Fluorescence | Fluorescence
Key Words: confocal, GFP, resolution, FRAP, FLIP, diascopic, episcopic, Fluorophore, spectral imaging, multidimensional imaging, FLIM, TIRF, fluorescence filters, signal-to-noise ratio, epi-fluorescence, PA-GFF, Kaede, quantum dots, laser tweezers, noise-terminator technology
Definition:Fluorescence is the phenomenon where absorption of light of a given wavelength by a molecule is followed by the emission of light at longer (visible) wavelengths
Fluorescence imaging uses high intensity illumination to excite fluorescent molecules in the sample. When a molecule absorbs photons, electrons are excited to a higher energy level. As electrons 'relax' back to the ground-state, vibrational energy is lost and, as a result, the emission spectrum is shifted to longer wavelengths.
Fluorescence emanates from the sample (and not the illuminating light). In epi-fluorescence microscopes, the objective both focuses the excitation light and collects light returning to the eyepiece or detector. Fluorescence is separated from excitation light by a dichroic mirror and appropriate filters: excitation light is reflected back into the objective while fluorescence is transmitted. Filters, excluding and / or transmitting selected wavelengths of light, optimize fluorescence and reduce unwanted 'background noise'.
Many substances auto-fluoresce and this has been exploited especially in botany, petrology, and semiconductor industry. Commercially available fluorophores, with well-defined excitation and emission spectra, can be used to 'stain' specific structures or molecules in a specimen. Judicious choice of fluorophores allows the identification of multiple targets as long as emission spectra can be cleanly separated and distinguished from auto-fluorescence.
Fluorescence imaging allows molecules beyond the resolution limit of the light microscope to be visualized. Fluorescence microscopy is a key technique in clinical diagnostic (for example, immunology, pathology, microbiology, cytogenetics) and research environments. Confocal fluorescence microscopy, in particular, has become an essential tool central to the study of structural and molecular dynamics in living cells. Fluorescence enables imaging techniques such as TIRF, FRET, FLIM, FLIP and FRAP. Fluorescence microscopy is also important for identifying fluorescent minerals, contaminants and impurities in materials science, geology, semiconductor inspection, and environmental protection.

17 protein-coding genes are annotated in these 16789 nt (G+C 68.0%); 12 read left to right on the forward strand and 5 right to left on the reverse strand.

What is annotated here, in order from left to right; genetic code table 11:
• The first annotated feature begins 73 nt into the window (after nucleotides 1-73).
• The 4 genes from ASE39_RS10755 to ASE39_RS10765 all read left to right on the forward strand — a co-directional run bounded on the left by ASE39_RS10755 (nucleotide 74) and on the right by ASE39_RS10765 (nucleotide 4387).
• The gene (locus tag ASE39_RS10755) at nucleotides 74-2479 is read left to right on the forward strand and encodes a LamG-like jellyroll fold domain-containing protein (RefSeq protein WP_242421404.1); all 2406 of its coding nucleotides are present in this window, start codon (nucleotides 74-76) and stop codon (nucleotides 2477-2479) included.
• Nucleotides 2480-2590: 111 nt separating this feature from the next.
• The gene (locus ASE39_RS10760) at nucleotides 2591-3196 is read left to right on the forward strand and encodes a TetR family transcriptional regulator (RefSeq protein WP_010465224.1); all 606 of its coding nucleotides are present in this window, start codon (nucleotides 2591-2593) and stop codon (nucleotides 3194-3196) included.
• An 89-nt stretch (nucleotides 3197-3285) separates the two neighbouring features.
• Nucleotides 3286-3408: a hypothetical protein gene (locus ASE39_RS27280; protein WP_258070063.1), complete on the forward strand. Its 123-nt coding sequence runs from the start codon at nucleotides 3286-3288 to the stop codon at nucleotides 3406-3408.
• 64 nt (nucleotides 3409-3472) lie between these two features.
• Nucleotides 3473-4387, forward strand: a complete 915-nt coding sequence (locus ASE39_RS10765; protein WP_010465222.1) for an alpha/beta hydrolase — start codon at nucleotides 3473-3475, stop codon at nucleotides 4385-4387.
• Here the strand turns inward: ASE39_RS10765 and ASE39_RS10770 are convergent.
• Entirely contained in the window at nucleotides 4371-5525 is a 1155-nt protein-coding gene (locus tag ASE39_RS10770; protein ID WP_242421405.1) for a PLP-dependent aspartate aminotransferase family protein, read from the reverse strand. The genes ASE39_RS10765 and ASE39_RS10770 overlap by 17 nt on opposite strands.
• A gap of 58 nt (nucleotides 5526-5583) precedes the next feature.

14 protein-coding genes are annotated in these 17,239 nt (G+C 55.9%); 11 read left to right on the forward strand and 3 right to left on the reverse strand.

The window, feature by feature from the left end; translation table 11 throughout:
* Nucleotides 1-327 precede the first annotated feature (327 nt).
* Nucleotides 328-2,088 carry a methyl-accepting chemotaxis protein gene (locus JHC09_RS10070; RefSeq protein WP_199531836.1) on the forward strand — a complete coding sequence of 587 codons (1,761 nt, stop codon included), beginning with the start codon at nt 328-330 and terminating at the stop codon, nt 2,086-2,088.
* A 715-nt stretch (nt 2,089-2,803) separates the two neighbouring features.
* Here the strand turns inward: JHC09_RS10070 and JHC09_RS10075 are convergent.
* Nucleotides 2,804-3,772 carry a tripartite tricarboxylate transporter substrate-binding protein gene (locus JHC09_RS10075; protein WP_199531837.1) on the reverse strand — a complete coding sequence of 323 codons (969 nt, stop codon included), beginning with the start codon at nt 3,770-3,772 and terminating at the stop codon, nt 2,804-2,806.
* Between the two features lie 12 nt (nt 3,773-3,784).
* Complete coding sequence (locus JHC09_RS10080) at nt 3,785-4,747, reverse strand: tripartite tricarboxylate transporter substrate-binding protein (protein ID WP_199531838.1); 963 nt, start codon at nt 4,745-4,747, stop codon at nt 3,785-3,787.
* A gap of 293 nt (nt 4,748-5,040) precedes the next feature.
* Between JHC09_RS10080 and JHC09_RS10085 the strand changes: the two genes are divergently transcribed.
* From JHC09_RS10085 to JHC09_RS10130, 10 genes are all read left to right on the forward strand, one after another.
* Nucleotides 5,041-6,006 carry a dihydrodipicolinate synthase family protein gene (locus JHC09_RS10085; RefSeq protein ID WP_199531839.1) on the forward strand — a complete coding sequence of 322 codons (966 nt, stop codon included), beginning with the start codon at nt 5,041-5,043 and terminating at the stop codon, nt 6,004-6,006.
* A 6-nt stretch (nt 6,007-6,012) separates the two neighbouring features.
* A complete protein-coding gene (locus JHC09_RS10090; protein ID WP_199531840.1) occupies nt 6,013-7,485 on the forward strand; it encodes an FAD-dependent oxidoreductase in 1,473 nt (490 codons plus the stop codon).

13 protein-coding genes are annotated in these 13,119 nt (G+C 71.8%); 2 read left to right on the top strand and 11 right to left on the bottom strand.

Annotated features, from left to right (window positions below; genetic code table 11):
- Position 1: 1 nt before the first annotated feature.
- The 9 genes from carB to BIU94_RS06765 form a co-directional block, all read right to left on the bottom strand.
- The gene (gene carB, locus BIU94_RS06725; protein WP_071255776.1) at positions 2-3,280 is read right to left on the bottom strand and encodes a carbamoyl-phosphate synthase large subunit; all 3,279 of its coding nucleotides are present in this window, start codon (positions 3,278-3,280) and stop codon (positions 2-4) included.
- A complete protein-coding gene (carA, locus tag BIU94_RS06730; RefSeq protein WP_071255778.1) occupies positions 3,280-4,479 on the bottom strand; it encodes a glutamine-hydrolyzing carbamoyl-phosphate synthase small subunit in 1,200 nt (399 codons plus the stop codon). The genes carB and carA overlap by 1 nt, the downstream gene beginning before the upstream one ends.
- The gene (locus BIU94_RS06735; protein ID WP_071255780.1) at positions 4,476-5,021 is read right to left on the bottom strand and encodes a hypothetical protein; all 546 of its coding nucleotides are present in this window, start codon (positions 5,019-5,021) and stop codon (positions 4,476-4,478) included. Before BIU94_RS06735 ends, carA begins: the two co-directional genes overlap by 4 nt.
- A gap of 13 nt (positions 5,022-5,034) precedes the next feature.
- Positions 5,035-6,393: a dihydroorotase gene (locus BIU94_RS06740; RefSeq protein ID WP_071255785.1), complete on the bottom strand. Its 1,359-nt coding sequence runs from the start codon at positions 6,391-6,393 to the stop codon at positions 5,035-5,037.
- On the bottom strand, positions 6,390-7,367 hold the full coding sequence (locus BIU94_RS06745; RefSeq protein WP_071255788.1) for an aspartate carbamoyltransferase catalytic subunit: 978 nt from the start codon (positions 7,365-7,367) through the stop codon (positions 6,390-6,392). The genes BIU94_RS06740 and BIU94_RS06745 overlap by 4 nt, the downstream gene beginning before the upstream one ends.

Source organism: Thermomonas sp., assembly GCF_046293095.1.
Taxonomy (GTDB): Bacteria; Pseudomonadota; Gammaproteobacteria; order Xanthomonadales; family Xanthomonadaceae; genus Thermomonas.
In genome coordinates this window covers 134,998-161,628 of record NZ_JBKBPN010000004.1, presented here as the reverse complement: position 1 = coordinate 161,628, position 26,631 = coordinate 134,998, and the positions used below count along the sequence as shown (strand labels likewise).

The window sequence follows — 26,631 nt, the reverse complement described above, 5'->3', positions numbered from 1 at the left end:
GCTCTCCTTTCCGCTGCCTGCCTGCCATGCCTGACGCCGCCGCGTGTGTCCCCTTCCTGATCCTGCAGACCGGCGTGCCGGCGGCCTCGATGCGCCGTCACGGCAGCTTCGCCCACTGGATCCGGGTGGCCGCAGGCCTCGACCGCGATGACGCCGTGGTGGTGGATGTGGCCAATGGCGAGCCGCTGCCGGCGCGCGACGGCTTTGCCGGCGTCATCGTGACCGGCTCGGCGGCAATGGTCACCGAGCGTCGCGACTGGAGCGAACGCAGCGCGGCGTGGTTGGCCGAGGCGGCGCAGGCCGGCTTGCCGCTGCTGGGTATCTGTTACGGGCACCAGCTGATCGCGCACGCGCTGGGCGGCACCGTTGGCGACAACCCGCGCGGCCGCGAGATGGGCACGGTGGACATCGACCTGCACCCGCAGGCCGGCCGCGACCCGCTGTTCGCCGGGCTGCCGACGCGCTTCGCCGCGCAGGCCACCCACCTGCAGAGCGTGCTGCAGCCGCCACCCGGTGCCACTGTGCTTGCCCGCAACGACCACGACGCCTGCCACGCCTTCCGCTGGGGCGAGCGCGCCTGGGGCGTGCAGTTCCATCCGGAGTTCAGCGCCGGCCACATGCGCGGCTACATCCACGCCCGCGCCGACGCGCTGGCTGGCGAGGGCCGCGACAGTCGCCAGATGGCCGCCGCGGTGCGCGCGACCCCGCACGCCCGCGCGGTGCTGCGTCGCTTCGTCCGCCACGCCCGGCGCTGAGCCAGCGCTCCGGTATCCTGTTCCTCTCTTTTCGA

Fluorescence imaging can be carried out on almost any Nikon upright, inverted, polarizing or stereo microscope with appropriate illumination (episcopic or diascopic) and filters (exclusions include the Coolscope and SMZ6 stereo microscopes). Fluorescence imaging can also be carried out in Nikon's Biostation incubator imaging system. Inverted microscopes can be configured with laser based fluorescence applications such as PA-GFP, laser tweezers and FRAP. Resolution in fluorescence imaging is improved with the use of confocal microscopy (Nikon's eC1, C1, C1si and LiveScan Sweptfield systems). This eliminates light above and below the plane of focus to dramatically reduce blur. The C1si spectral imaging system enables separation of overlapping spectra. Nikon's Ti series inverted and Eclipse i-series upright microscopes include noise-terminator technology to improve signal-to-noise ratios. A number of specialized fluorescence objectives are available (Plan Fluor, Super Fluor, Plan Apochromat, Plan Apochromat VC). For industrial applications, Nikon recommends the Eclipse 90i and DIH-E systems.
The choice of fluorescence system will depend on the application. Consult Nikon for advice.
Stereo fluorescence microscopy: [microscopyu]